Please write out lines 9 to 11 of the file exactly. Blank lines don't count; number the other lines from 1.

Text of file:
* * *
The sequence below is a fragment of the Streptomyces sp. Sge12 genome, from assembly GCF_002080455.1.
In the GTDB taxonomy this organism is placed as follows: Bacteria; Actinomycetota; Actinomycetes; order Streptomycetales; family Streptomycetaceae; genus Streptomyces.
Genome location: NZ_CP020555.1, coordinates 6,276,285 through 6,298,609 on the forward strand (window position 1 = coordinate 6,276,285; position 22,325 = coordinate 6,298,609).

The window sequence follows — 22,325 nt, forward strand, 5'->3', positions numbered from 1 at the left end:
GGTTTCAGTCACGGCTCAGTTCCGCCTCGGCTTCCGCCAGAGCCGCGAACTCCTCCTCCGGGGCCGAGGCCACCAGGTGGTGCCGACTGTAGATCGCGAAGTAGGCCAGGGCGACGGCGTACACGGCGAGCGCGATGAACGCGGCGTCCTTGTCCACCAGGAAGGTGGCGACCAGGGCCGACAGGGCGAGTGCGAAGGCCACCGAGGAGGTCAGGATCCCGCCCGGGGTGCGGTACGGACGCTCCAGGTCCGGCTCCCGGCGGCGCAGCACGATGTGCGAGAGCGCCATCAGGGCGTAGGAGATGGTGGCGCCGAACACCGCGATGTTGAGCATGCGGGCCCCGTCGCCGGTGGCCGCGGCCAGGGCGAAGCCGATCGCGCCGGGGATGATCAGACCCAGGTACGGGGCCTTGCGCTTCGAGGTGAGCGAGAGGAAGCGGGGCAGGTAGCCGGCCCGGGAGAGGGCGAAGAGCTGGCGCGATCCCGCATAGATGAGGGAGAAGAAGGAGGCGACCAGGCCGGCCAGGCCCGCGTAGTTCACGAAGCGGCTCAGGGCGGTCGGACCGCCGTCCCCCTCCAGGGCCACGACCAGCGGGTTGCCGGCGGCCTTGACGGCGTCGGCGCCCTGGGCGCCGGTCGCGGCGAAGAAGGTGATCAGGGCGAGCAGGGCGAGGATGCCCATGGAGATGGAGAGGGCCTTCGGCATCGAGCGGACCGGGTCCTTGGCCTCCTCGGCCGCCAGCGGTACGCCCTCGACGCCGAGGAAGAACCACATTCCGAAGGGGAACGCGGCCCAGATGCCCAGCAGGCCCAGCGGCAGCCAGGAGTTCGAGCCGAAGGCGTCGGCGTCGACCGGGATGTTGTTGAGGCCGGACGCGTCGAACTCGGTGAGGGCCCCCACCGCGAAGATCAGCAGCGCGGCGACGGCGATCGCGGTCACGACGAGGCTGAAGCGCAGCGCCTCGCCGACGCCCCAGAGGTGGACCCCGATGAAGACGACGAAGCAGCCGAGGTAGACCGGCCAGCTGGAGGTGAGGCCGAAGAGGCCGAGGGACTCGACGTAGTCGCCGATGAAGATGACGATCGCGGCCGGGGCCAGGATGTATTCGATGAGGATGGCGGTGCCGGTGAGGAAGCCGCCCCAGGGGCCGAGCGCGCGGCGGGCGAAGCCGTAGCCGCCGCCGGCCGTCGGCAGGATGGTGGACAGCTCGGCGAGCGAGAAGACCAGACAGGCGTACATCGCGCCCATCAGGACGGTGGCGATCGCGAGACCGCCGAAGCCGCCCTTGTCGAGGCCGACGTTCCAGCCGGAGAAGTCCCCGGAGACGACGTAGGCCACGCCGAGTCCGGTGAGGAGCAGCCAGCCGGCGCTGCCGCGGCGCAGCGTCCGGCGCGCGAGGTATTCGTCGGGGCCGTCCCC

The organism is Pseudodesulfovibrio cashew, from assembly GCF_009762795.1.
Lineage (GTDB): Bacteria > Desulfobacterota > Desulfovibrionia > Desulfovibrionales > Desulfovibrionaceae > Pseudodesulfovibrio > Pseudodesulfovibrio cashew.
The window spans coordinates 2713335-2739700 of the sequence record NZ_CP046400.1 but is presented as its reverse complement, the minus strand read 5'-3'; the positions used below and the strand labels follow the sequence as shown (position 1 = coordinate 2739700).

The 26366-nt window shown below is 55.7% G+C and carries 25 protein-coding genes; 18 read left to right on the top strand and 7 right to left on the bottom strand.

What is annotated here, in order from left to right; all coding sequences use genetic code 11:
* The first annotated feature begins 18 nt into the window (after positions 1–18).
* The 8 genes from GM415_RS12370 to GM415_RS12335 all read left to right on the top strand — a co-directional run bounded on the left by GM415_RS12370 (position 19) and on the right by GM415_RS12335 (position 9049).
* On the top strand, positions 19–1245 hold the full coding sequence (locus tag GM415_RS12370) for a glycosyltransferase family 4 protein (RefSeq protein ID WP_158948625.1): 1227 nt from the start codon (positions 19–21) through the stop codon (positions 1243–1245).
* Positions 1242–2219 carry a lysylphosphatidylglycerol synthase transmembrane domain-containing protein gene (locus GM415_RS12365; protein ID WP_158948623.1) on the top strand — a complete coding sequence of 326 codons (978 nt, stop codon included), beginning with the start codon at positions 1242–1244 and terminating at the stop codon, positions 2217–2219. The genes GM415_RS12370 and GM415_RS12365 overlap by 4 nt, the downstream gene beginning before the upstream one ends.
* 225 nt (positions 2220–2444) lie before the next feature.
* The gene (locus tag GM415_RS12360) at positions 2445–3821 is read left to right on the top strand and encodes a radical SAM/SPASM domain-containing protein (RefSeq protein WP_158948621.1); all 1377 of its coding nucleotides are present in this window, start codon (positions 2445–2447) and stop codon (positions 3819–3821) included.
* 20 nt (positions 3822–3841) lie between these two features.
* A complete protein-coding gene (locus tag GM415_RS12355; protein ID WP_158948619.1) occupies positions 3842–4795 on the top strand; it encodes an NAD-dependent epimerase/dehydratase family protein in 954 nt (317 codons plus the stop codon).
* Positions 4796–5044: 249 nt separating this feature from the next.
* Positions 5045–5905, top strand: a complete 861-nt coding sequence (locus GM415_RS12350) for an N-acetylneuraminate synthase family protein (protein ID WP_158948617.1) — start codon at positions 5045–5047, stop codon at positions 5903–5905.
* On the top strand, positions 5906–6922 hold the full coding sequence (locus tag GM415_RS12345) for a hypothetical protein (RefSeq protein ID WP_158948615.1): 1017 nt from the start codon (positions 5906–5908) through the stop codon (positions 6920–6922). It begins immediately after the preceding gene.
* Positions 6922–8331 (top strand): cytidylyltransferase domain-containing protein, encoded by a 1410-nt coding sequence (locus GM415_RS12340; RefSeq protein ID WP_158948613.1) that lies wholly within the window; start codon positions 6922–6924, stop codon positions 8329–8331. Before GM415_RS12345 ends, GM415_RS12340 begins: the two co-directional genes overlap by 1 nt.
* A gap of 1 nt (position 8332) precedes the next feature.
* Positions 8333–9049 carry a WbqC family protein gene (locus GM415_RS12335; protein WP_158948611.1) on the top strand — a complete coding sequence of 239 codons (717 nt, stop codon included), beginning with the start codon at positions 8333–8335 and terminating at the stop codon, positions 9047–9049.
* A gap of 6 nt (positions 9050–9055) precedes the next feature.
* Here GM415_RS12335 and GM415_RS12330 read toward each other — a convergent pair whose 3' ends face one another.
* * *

The 26366-nt window shown below is 55.7% G+C and carries 25 protein-coding genes; 18 read left to right on the top strand and 7 right to left on the bottom strand.

What is annotated here, in order from left to right; all coding sequences use genetic code 11:
* The first annotated feature begins 18 nt into the window (after positions 1–18).